30 January 2017
I have not circulated a message to the whole distribution list since January 14th when I circulated the message about English-language schools coming under attack in Ontario. I had circulated to smaller groups located in certain parts of the country as the issue of English-language schools may not be of a lot of interest to all parts of the country.
The error made by PM Justin Trudeau when he refused to reply to an English-speaker in English in Quebec was hot news right across the country from several media outlet, with a culminating piece from Prof. John Robson.
If you've missed those messages, please visit our web-site: www.languagefairness.ca & read the items missed.
For this message, I'd like to pay special tribute to an old friend & ally, Howard Galganov. Howard began his fight for the rights of English-speakers in Quebec at least 20 years ago. He was the only Quebecer who had the guts to take his battle to the public arena - arranging demonstrations against the French language zealots when that province passed laws against English speakers, making it legal to discriminate against people who wanted to live in English. I won't rehash those struggles except to say that he lived under constant threats from those zealots. Quebec had witnessed the violence of the FLQ & people were instinctively afraid of facing that kind of violence & didn't give Howard the kind of support he needed. Rather than stay & fight, about half a million people just left that province - it was much easier than living in a province where your linguistic freedom was limited, both from your municipal & provincial governments. Without adequate support, Howard's efforts failed & he left for Ontario in disgust. When he came to Ontario, he saw the same thing happening - the French-language activists were forcing French on the mainly English-speaking residents. At first, he didn't want to get involved. Finally, he couldn't take it anymore and, in collaboration with a Russell Township Francophone (Jean Serge Brisson), they challenged the Russell Township sign by-law which forced bilingual signs on businesses, whether they wanted it or not. For a detailed description of how the courts ruled against the basic concept of our Charter's Rights of Expression (Section 2b), please link to Howard Galganov's latest blog, "weekend Smorgasbord":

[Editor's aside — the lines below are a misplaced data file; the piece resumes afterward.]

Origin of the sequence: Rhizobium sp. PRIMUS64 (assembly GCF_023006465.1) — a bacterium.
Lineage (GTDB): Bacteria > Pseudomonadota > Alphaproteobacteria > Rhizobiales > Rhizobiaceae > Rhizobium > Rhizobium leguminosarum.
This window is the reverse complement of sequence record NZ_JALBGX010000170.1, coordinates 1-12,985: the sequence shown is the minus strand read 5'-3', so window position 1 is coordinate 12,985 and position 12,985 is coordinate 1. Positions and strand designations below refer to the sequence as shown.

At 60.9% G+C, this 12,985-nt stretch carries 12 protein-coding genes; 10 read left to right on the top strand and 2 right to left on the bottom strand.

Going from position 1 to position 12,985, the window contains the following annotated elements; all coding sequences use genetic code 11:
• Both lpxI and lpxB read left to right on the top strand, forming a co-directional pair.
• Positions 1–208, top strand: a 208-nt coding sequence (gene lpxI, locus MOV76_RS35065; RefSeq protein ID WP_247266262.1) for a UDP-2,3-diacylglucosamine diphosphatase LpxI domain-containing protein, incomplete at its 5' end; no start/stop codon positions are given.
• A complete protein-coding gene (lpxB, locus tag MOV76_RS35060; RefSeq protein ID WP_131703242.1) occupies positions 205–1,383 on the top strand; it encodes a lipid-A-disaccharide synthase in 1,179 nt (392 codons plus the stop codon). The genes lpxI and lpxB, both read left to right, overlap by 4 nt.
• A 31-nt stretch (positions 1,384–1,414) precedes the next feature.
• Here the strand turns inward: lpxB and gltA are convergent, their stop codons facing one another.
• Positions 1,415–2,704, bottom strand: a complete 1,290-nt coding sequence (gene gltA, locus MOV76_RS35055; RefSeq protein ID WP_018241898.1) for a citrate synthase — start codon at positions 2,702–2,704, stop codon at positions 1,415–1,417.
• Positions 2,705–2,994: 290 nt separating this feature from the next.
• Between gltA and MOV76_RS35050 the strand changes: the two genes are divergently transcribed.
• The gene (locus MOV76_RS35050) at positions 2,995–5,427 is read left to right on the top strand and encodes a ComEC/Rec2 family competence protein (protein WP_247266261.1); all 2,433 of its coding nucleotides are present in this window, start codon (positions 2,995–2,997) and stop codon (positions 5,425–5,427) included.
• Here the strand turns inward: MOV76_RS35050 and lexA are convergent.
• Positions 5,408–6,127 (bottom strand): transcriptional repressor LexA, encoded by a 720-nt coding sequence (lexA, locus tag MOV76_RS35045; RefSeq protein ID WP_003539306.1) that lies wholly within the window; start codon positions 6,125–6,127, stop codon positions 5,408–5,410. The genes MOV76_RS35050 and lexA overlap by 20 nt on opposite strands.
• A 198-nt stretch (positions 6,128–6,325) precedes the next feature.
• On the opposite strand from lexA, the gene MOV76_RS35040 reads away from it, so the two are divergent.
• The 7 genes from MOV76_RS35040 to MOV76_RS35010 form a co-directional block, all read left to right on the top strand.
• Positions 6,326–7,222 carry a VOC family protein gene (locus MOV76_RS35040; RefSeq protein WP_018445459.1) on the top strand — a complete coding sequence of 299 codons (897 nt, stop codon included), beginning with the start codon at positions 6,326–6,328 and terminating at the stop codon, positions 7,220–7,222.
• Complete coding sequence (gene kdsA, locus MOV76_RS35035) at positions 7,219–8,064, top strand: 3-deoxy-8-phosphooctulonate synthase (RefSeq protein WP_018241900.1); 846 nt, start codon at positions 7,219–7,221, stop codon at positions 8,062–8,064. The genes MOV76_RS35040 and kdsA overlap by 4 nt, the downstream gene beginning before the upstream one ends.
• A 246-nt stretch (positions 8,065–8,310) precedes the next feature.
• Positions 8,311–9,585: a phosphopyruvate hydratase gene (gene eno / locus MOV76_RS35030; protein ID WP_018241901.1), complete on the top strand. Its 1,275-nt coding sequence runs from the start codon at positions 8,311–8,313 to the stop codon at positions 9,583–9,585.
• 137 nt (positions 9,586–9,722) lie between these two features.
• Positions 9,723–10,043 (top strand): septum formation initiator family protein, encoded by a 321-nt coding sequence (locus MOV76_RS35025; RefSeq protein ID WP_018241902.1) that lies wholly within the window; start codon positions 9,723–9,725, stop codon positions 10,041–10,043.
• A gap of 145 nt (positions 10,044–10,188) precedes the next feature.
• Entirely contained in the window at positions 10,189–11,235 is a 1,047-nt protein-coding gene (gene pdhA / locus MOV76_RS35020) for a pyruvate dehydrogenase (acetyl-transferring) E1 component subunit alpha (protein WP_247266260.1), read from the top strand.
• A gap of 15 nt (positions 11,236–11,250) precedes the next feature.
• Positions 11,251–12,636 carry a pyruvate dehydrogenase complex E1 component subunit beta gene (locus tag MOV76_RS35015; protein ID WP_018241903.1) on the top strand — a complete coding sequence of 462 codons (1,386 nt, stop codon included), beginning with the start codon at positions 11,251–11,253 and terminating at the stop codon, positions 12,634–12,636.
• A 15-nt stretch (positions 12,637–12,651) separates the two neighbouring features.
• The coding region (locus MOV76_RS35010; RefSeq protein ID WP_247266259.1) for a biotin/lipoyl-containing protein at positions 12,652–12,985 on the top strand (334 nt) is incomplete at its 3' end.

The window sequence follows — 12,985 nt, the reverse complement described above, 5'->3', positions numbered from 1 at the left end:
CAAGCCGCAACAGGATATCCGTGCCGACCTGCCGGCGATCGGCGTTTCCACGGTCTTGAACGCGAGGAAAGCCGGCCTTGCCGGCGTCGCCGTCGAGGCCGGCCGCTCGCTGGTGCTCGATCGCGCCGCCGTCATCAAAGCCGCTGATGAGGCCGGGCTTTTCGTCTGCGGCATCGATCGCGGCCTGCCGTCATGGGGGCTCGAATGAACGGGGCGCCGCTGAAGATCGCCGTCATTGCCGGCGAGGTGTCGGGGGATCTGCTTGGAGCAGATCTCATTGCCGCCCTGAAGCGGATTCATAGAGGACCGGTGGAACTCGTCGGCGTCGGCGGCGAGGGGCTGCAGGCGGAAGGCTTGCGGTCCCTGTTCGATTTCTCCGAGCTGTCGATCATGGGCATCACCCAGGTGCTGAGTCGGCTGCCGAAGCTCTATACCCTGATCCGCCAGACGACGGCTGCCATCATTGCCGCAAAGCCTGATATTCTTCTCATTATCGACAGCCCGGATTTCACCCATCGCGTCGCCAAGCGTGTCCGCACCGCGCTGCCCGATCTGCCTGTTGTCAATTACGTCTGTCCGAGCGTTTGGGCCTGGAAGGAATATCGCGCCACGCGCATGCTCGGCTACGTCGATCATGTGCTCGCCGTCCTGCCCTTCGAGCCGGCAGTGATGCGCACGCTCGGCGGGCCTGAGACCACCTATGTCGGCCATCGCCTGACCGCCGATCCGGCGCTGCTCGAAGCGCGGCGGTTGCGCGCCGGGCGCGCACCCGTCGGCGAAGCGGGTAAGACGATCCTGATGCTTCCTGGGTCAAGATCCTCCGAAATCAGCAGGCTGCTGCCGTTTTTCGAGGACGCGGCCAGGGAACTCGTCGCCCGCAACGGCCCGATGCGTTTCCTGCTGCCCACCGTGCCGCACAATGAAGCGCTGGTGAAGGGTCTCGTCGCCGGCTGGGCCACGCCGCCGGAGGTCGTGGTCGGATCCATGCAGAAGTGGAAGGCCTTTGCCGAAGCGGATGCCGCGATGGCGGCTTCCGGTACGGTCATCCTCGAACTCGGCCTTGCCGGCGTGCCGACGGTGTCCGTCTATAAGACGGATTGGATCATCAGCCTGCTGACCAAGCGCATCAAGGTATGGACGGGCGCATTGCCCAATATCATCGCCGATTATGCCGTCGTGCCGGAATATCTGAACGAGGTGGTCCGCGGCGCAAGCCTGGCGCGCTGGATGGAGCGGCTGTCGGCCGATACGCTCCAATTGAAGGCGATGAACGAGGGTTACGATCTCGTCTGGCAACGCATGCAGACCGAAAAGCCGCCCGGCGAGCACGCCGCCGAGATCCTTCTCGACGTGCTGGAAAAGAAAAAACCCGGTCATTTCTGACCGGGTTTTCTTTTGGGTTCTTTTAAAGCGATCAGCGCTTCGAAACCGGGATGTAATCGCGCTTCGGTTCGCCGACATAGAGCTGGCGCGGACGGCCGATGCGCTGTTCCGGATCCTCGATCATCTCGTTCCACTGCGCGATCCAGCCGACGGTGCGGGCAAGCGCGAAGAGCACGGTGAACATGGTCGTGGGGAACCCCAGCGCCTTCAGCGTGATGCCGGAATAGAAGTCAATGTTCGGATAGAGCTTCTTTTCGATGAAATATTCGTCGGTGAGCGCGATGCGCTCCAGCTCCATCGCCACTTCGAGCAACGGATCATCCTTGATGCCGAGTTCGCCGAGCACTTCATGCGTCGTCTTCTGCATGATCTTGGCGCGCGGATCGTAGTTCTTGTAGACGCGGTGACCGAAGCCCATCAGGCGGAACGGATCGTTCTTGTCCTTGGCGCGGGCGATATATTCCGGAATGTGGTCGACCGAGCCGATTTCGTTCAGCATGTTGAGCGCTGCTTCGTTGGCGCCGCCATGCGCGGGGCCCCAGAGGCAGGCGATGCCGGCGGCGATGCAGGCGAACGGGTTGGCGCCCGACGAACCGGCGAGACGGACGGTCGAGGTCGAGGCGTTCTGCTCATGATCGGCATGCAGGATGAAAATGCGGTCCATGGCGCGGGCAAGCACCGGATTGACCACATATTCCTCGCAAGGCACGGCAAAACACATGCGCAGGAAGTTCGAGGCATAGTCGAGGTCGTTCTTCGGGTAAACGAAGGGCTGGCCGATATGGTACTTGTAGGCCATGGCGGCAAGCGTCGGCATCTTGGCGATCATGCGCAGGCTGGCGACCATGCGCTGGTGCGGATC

News from New Brunswick
New Brunswick - the only province that has adopted Official Bilingualism - is fighting back, harder than ever. The 35% Acadians in NB had lived under the historical belief (taught to them by their leaders) that they had been badly treated by their English conquerors when they were deported to parts of the N. American continent that would take them (mainly Florida). The fact is that the British gave them a choice - they could stay in the area as loyal citizens or go back to France or anywhere they chose. What they could not do was stay as hostiles behind the British line of defence & attack them from behind.
An article in the Ottawa Citizen on the closing of English schools:
gave the opportunity for a refresher course in early Canadian history. Otto van wrote:
After the British Siege of Port Royal in 1710, the 1713 Treaty of Utrecht allowed the Acadians to keep their lands. Over the next 45 years (!), however, the Acadians refused to sign an unconditional oath of allegiance to Britain. During the same period, they also participated in various military operations against the British, and maintained supply lines to the French fortresses of Louisbourg and Fort Beauséjour. As a result, the British sought to eliminate any future military threat posed by the Acadians and to permanently cut the supply lines they provided to Louisbourg by removing them from the area.
After the conflict, those who wanted to come back were allowed back in so where's the beef?
NB has also had its share of the French Immersion experiment gone bad.
National Research Council Preventing Reading Difficulties in Young Children
"The accumulated wisdom of research in the field of bilingualism and literacy tends to converge on the conclusion that initial literacy instruction in a second language can be successful, that it carries with it a higher risk of reading problems and of lower ultimate literacy attainment than initial literacy instruction in a first language, and that this risk may compound the risks associated with poverty, low levels of parental education , poor schooling, and other such factors." (p. 234)
Northrop Frye - The Educated Imagination "Whenever illiteracy is a problem,